- majestic; imposing in magnificence, elegance, etc.: a stately home.
- in a stately manner.
Origin of stately
Examples from the Web for stately
Andrew Borden, his two daughters, Lizzie and Emma, and his wife, Abby, lived in the stately abode at 92 Second Street.Would You Stay in Lizzie Borden’s Ax-Murder House?
October 30, 2014
There is no shortage of fine hotels in Montreal and here too, the small and cool mix with the old and stately.The Foodie Capital of Canada
May 31, 2014
Forty-five years ago Runyon referred to Harold as "my good friend, the tall and stately columnist for the New York Mirror."The Stacks: Harold Conrad Was Many Things, But He Was Never, Ever Dull
March 8, 2014
Sand has pushed through the stately houses in great waves, pouring through the doorways and filling the rooms.Namibia’s Spooky Skeleton Coast
March 5, 2014
Two hundred and forty miles west of Manhattan, in a stately red brick building perched atop a hill, the party monster waits.The Party Monster Lives For the Applause: Michael Alig’s Second Act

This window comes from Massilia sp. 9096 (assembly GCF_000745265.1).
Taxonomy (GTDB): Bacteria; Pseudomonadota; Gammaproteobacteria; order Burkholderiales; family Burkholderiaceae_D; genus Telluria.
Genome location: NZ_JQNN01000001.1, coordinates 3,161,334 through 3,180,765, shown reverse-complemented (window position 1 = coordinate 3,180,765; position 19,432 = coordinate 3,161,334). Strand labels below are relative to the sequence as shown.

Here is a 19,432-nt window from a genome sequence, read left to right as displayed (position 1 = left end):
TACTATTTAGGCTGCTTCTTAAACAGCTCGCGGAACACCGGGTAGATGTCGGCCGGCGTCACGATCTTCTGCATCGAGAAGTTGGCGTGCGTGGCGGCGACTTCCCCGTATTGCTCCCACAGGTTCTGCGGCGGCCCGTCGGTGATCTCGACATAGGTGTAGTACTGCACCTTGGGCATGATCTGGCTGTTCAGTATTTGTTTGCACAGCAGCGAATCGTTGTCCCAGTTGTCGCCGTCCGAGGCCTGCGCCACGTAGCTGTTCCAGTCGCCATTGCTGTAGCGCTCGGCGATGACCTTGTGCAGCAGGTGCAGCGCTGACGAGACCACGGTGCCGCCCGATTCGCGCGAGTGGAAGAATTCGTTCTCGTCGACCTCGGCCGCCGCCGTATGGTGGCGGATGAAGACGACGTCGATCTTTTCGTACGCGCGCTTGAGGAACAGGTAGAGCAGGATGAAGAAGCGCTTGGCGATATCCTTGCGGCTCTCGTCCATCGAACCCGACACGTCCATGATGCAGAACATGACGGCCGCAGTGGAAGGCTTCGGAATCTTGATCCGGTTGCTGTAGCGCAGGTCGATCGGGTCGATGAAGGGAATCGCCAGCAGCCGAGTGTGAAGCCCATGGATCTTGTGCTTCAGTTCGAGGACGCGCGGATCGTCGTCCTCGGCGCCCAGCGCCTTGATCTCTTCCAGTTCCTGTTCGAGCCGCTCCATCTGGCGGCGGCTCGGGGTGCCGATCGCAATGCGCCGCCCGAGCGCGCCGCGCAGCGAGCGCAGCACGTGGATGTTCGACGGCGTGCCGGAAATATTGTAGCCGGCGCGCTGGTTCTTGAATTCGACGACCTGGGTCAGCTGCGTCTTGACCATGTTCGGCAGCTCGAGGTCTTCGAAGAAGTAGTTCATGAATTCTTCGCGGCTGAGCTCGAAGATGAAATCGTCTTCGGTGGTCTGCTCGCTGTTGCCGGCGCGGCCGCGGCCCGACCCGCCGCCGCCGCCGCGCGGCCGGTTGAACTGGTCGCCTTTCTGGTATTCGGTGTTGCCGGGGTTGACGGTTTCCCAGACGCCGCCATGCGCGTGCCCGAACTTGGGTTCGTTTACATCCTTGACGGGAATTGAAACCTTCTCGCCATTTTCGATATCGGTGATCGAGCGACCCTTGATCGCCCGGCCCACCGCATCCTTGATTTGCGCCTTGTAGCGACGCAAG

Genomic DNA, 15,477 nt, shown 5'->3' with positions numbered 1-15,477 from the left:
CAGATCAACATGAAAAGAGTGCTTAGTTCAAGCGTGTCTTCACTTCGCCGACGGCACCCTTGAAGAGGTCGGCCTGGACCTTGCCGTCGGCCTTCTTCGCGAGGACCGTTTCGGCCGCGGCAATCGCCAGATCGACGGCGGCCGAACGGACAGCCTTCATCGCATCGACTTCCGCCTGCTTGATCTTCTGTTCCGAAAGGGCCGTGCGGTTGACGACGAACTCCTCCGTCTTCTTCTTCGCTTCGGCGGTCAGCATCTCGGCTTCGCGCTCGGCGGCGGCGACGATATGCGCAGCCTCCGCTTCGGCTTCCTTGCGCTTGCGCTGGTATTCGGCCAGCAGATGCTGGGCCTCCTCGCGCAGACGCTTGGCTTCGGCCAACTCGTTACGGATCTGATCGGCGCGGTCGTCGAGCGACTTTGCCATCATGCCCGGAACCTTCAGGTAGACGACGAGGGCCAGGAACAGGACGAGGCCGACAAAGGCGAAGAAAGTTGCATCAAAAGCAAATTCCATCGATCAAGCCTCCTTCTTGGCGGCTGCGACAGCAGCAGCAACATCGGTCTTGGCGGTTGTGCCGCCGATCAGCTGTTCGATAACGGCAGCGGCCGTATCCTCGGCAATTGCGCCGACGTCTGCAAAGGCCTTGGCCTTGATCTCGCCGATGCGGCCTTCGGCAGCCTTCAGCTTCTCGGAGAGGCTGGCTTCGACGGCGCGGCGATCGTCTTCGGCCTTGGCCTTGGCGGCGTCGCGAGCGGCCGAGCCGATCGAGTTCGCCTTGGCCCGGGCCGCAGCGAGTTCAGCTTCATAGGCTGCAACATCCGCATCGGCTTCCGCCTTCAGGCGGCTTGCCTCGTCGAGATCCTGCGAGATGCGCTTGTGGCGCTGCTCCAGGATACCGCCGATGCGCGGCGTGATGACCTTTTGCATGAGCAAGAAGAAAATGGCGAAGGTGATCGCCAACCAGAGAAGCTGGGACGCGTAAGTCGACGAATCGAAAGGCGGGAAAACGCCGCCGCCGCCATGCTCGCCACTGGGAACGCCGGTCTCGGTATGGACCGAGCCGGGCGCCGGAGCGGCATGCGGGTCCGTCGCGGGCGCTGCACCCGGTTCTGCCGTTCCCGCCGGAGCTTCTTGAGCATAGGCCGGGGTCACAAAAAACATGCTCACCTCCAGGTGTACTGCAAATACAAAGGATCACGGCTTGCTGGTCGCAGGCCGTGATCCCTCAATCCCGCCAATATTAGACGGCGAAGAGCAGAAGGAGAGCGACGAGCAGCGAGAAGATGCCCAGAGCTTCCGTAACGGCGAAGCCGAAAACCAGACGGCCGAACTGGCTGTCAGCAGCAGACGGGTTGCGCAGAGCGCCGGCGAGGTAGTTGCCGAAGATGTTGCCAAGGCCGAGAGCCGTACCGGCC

February 28, 2014
Over the octagonal window, too, such draperies fell in stately lines.Within the Law
Eudora paced down the sidewalk with a magnificent, stately gait.The Yates Pride
Mary E. Wilkins Freeman
Stately priests in long chitons paced to the music of flutes.Buried Cities, Part 2
Adv.: wsa fengel geatolc gengde, passed on in a stately manner, 1402.Beowulf
People understood that Tellson's, in a stately way, tolerated the odd-job-man.A Tale of Two Cities
- characterized by a graceful, dignified, and imposing appearance or manner
- in a stately manner
Word Origin and History for stately
"noble, splendid," late 14c., from state (n.1) in a sense of "costly and imposing display" (such as benefits a person of rank and wealth), early 14c.; a sense also preserved in the phrase to lie in state "to be ceremoniously exposed to view before interment" (1705). Hence also stateroom.